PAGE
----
Monday, October 19, 2009

For the Voice

This is one of the more interesting books of Russian poetry I picked up in recent years. Mayakovsky teamed up with El Lizzitsky to create this rather stark set of elemental poems that seemed to echo El Lizzitsky's ideas of prouns, or building blocks that could be used in art, literature and architecture.

Admittedly, I picked up the book more for El Lizzitsky than I did Mayakovsky. The idea of "prouns" have fascinated me, as they proved to be a major influence on early modernist architecture. El Lizzitsky traveled extensively throughout Europe, spending time both at the Bauhaus and in Rotterdam, where he came in contact with De Stijl artists and architects. It was an exciting time as literature, art and architecture all seemed to impact and shape each other, with many of the boundaries being removed.

El Lizzitsky would turn out to have a better fate than Mayakovsky under Stalin, who appeared to become very quickly disillusioned with the Soviet state, publishing such works as The Bedbug and The Bathhouse which satirically aimed at the petty bureaucratic society the great socialist nation had become under Stalin.

Sunday, October 11, 2009

Generations of Winter

Several years ago I read Aksyonov's epic story of WWII Soviet Union. His literary family has mixed Russian and Georgian blood, and he moves between the two countries throughout the novel, in presenting his very engaging story of the Stalinist era. I can't say I remember it all that well now, but the war scenes were quite riveting as the father, a venerated general who had fallen out of favor with Stalin and put in jail, is brought back to the front line at Stalingrad to try to turn the tide in the war.

The book pretty much presents Stalin as a coward, but he isn't the focus of the story. It is more about the pervasive influence Stalinism had on life and how this former aristocratic family struggles to cope with the ever-changing times, and eventually revolts against it. The book has often been compared to War and Peace.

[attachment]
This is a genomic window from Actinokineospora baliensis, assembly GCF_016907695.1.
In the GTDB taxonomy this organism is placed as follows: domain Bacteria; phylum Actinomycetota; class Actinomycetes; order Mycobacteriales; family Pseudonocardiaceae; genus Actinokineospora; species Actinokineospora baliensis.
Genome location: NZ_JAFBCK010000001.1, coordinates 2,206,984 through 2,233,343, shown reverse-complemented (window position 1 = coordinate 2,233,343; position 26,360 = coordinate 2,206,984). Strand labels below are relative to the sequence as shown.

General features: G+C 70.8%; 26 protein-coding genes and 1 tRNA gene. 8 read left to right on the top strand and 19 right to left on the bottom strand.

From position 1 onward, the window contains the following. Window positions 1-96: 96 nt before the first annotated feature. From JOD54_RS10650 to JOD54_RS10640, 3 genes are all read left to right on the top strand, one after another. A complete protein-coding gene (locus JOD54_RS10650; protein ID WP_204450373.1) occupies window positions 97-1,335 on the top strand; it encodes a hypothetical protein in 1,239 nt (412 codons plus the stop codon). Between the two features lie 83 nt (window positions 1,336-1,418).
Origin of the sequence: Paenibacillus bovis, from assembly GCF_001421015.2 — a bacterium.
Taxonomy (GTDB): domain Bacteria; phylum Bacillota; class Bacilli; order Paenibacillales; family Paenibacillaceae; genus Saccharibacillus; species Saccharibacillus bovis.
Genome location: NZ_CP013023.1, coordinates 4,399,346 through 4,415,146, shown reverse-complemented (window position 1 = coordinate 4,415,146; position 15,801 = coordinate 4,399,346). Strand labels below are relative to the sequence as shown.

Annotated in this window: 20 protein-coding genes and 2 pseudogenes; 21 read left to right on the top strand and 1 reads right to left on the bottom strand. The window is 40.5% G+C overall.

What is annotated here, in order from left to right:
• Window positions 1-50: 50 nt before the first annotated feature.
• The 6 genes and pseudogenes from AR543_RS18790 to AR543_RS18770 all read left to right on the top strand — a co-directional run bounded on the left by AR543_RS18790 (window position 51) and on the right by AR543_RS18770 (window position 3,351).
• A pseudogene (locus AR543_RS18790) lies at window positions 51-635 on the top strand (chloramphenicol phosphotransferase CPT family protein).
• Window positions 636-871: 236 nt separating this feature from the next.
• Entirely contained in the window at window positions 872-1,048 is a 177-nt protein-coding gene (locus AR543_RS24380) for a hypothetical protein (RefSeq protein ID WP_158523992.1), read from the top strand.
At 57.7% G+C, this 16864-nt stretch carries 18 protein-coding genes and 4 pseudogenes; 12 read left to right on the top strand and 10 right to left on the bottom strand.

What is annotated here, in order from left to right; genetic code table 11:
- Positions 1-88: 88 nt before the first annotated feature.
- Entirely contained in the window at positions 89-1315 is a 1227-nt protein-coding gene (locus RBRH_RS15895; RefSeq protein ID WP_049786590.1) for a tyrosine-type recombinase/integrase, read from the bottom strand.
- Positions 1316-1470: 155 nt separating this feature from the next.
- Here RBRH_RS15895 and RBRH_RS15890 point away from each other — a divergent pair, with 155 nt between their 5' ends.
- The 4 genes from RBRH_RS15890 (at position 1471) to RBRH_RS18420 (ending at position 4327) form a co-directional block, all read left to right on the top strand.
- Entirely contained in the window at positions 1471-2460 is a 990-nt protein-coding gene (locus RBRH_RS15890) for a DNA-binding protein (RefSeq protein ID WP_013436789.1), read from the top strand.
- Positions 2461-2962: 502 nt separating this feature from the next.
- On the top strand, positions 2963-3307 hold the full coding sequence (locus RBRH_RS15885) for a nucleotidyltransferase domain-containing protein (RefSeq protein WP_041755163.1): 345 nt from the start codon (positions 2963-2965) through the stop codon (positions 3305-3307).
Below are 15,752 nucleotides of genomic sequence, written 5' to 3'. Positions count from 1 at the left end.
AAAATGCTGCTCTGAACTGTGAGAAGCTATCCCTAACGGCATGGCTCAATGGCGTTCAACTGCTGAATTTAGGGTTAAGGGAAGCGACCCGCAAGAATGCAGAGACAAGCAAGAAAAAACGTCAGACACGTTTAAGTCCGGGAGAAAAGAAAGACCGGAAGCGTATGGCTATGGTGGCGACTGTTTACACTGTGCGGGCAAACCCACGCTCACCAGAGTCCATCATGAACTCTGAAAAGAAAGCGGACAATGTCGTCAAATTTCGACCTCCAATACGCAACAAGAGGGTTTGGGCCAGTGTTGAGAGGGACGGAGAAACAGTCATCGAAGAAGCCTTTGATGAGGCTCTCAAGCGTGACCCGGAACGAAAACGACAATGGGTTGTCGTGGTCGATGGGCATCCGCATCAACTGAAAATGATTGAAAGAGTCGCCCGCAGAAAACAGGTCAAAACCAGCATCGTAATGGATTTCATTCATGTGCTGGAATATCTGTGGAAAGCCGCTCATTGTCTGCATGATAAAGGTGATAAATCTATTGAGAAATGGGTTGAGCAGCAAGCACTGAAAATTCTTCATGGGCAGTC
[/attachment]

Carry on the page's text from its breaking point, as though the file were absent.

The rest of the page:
I dug up this review from the New York Times.

Wednesday, October 7, 2009

Urga (Close to Eden)

Probably my favorite Mikhalkov movie is Urga, which in its sparseness speaks volumes, reminding me quite a bit of Kurosawa's Dersu Uzala. This is a more modern tale as Mikhalkov juxtaposes a Russian truck driver with a semi-nomadic Mongolian family after he drives his truck into a river. What you get is a wonderful slice of life that is rarely captured on film.

Dark Eyes (Oci ciornie)

It has been years since I watched Dark Eyes. It made a pretty strong impression on me at the time. Marcello Mastroianni plays Romano, an Italian aristocrat, who recounts his tale of love and romance for a lovely Russian, and in turn Russia, to a fellow passenger aboard a cruise ship. The film captures the end of the Tsarist era, which Mikhalkov so much loves. Here is a clip that provides the introduction to the movie.

Saturday, October 3, 2009

Andrei Rublev

Immediately suppressed by the Soviets in 1966, Andrei Tarkovsky’s epic masterpiece is a sweeping medieval tale of Russia’s greatest icon painter. Too experimental, too frightening, too violent, and too politically complicated to be released officially, Andrei Rublev has existed only in shortened, censored versions until the Criterion Collection created this complete 205-minute director’s cut special edition.

Interesting documentary on Tarkovsky.